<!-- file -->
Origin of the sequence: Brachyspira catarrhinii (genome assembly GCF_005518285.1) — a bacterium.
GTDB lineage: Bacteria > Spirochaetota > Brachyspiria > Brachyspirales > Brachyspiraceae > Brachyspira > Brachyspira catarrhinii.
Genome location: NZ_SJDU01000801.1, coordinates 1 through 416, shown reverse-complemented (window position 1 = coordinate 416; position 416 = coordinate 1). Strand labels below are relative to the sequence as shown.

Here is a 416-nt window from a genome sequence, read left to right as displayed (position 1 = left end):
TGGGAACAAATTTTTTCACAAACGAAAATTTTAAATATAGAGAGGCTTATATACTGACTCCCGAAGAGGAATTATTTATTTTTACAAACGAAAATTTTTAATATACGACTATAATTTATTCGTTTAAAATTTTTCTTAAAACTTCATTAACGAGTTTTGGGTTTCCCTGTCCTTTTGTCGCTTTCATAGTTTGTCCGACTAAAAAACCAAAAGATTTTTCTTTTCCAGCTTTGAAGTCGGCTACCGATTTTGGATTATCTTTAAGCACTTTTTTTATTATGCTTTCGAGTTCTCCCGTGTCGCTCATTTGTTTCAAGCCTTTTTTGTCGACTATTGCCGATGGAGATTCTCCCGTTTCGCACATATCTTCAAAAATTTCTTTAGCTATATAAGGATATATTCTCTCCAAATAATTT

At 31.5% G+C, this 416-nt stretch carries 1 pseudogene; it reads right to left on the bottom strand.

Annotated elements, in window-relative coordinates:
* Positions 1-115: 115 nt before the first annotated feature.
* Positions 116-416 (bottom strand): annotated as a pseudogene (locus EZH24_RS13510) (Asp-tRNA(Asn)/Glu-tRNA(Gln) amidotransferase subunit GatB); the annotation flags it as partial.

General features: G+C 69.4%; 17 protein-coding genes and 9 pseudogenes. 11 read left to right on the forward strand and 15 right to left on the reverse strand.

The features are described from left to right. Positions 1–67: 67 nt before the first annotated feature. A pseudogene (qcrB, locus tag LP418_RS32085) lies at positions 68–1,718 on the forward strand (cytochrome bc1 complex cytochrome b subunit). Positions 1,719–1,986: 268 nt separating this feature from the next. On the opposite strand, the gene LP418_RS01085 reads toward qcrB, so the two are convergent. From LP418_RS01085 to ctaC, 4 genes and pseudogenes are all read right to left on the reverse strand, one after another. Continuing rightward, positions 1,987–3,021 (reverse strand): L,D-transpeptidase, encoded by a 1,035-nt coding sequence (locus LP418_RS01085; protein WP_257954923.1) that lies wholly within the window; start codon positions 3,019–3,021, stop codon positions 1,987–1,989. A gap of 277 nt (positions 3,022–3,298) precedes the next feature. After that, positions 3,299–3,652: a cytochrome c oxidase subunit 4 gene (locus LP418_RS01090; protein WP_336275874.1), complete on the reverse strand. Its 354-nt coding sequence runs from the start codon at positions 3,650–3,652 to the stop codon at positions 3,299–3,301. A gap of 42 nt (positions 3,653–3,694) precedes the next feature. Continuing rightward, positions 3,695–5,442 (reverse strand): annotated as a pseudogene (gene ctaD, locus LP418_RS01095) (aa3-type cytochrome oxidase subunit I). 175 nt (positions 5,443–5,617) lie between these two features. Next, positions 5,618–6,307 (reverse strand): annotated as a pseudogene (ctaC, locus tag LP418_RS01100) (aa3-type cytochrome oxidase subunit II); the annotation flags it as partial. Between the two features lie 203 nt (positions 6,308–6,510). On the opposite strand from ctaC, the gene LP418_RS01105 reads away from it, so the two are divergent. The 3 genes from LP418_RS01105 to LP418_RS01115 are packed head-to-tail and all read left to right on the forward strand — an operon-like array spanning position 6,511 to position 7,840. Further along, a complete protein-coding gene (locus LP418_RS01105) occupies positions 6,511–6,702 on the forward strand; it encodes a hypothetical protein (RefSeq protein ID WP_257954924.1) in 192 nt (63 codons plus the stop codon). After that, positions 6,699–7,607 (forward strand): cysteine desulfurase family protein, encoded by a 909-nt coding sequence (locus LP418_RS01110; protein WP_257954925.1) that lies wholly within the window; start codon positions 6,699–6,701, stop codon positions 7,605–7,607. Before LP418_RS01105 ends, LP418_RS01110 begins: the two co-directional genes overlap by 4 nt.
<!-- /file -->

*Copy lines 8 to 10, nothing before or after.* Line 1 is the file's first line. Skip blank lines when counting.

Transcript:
* Positions 1-115: 115 nt before the first annotated feature.
* Positions 116-416 (bottom strand): annotated as a pseudogene (locus EZH24_RS13510) (Asp-tRNA(Asn)/Glu-tRNA(Gln) amidotransferase subunit GatB); the annotation flags it as partial.

General features: G+C 69.4%; 17 protein-coding genes and 9 pseudogenes. 11 read left to right on the forward strand and 15 right to left on the reverse strand.